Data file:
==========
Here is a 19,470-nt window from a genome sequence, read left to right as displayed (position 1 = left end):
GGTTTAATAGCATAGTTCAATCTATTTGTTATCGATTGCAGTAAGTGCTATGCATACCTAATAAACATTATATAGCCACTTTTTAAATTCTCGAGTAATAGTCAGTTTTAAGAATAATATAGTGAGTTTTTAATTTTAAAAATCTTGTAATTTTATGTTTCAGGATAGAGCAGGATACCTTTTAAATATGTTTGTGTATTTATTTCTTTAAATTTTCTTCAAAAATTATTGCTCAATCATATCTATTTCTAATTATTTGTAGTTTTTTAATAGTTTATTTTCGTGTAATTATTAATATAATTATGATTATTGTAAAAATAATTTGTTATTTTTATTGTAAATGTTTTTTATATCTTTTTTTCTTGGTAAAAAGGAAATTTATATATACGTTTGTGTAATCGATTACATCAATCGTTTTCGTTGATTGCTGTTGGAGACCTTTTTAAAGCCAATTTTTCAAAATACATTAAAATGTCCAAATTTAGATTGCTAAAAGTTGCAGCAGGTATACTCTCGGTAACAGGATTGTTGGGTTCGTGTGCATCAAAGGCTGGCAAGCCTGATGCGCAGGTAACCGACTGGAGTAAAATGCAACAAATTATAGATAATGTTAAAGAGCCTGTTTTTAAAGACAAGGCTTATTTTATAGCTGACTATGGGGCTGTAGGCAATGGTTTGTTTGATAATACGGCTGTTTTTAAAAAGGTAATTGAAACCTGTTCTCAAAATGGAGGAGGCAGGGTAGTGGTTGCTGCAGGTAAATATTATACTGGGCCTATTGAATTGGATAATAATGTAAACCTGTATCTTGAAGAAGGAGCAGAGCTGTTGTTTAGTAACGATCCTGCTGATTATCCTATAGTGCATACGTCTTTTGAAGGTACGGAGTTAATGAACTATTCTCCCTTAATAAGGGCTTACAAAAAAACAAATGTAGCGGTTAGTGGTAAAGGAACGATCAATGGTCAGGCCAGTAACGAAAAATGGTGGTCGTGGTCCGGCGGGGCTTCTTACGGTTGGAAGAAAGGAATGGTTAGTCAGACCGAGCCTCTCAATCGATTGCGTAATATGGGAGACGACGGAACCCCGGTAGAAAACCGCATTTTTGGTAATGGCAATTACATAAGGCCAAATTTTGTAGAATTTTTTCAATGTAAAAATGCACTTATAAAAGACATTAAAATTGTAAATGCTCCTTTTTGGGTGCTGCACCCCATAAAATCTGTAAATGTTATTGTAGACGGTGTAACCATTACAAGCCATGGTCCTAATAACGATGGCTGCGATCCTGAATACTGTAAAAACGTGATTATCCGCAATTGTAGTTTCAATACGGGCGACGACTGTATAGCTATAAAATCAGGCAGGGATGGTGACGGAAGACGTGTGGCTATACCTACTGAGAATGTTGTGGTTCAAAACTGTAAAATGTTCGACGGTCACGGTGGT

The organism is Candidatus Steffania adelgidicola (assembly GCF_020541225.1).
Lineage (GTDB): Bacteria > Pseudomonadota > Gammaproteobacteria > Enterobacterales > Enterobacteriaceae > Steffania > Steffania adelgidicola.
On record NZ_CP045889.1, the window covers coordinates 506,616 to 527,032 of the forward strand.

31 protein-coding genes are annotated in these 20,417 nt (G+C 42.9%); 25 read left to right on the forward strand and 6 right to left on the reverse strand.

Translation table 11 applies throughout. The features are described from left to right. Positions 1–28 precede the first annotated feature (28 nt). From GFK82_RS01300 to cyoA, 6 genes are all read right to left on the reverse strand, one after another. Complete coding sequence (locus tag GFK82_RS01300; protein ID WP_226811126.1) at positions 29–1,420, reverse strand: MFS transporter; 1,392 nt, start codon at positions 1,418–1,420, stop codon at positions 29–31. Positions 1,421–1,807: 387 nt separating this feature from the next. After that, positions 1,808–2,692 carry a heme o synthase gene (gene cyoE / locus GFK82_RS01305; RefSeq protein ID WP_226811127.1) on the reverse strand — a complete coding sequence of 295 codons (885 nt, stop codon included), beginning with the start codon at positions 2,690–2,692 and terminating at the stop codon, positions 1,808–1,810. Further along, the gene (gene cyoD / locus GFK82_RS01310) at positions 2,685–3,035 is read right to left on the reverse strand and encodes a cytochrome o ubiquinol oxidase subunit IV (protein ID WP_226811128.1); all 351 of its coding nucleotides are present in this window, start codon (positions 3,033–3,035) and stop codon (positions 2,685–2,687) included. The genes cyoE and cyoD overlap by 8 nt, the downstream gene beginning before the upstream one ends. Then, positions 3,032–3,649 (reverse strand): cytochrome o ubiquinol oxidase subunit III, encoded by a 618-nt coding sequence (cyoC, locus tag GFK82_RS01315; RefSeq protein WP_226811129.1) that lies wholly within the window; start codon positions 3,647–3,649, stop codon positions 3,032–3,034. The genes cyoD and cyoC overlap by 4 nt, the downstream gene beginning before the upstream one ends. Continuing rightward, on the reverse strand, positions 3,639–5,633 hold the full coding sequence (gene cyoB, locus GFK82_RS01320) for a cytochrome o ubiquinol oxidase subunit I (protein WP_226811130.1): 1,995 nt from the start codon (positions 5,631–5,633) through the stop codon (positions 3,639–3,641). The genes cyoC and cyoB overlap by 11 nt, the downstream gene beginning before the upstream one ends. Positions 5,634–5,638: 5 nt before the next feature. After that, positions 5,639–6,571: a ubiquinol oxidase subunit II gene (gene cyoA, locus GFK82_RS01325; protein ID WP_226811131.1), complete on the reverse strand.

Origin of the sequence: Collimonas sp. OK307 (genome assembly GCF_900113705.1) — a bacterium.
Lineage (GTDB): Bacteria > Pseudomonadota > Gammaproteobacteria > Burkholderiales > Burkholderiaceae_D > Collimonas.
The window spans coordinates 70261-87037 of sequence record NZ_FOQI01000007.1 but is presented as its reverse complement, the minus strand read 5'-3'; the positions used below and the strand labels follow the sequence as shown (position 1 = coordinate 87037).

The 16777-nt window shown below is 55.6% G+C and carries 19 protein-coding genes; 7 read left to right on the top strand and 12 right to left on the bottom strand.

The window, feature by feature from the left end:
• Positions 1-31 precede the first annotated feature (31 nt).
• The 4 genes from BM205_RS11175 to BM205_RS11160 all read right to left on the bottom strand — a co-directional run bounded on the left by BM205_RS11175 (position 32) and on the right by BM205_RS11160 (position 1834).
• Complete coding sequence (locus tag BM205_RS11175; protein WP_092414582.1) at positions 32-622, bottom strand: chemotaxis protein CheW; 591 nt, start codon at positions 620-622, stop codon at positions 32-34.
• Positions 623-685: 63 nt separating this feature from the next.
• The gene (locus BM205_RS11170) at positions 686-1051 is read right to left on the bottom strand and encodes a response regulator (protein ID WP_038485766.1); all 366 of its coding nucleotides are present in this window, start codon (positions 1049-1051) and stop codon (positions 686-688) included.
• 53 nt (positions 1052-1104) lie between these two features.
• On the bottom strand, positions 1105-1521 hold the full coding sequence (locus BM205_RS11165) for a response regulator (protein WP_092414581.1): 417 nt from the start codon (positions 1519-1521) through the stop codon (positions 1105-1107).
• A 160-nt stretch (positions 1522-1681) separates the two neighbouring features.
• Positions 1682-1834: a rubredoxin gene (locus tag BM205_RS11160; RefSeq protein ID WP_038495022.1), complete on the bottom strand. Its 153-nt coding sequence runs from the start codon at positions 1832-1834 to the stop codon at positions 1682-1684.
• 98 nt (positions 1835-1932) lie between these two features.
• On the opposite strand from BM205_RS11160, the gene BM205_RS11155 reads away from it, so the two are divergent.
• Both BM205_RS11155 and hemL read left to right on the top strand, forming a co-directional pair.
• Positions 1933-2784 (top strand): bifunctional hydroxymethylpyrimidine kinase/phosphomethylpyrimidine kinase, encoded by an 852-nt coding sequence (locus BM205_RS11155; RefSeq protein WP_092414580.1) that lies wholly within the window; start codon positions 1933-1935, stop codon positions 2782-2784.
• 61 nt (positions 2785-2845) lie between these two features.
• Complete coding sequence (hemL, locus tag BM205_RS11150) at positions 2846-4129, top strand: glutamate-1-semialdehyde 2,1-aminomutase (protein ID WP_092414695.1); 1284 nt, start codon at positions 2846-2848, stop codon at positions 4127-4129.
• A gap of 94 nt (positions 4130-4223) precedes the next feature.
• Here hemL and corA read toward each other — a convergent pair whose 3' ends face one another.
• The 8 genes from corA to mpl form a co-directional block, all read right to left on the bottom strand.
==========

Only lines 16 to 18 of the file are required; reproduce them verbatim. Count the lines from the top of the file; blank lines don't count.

• Positions 623-685: 63 nt separating this feature from the next.
• The gene (locus BM205_RS11170) at positions 686-1051 is read right to left on the bottom strand and encodes a response regulator (protein ID WP_038485766.1); all 366 of its coding nucleotides are present in this window, start codon (positions 1049-1051) and stop codon (positions 686-688) included.
• 53 nt (positions 1052-1104) lie between these two features.